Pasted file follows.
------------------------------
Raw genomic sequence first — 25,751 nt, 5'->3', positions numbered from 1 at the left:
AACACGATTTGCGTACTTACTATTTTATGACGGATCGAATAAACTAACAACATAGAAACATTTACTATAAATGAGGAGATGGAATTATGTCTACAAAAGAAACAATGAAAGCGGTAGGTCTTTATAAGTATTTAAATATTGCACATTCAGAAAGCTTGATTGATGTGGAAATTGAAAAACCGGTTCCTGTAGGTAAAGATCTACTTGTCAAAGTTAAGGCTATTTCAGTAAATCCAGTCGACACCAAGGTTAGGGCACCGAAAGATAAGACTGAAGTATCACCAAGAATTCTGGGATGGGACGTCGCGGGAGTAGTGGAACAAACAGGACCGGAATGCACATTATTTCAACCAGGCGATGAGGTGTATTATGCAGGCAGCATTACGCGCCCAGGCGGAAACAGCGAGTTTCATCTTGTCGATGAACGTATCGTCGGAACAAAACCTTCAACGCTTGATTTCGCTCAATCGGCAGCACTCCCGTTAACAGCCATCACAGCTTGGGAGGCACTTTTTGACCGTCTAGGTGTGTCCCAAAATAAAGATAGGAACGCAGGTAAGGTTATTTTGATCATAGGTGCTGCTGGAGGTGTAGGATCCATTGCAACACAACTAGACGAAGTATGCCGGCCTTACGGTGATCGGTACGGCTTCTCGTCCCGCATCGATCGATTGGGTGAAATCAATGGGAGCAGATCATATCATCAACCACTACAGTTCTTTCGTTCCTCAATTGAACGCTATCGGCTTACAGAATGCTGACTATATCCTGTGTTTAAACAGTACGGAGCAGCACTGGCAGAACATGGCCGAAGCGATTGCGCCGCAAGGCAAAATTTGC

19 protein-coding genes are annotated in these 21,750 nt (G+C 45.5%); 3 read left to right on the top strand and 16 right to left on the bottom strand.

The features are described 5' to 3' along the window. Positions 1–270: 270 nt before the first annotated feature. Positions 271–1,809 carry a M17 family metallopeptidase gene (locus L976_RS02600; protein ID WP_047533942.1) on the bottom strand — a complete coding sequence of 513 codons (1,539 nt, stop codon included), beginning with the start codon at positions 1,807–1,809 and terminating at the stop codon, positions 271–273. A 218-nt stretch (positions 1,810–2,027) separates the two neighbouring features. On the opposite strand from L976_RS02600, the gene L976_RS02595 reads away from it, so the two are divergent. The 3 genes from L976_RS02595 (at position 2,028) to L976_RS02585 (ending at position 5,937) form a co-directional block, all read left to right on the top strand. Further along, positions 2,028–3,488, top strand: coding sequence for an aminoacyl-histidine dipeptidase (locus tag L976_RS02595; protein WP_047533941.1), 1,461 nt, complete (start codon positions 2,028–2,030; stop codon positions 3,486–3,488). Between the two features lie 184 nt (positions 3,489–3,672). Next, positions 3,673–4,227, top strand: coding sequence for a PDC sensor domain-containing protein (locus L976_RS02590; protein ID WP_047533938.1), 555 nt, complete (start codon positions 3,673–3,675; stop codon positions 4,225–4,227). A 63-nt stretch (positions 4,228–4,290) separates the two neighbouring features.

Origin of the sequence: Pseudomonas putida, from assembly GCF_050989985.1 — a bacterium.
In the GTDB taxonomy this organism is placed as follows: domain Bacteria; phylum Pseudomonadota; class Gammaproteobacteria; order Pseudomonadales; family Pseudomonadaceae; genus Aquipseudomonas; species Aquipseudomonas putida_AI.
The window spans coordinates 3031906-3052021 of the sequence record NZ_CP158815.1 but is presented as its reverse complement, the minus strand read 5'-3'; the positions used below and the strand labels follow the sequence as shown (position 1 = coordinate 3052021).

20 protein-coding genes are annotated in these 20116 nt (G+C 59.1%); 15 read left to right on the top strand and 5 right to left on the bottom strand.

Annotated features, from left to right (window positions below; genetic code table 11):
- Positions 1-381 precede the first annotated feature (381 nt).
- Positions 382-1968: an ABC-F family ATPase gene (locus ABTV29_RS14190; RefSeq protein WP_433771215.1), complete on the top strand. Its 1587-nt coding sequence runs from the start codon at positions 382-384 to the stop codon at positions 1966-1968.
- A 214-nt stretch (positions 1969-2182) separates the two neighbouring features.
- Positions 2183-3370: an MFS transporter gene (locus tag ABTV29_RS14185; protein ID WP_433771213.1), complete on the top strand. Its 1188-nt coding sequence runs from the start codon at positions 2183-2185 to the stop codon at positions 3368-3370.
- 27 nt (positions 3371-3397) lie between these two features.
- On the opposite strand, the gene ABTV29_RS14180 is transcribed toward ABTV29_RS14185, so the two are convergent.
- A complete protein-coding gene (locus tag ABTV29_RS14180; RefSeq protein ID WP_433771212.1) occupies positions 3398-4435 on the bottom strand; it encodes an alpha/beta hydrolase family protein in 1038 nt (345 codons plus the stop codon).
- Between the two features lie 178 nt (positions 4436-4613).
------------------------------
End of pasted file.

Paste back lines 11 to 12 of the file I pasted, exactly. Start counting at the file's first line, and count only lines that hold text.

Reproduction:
- Positions 382-1968: an ABC-F family ATPase gene (locus ABTV29_RS14190; RefSeq protein WP_433771215.1), complete on the top strand. Its 1587-nt coding sequence runs from the start codon at positions 382-384 to the stop codon at positions 1966-1968.
- A 214-nt stretch (positions 1969-2182) separates the two neighbouring features.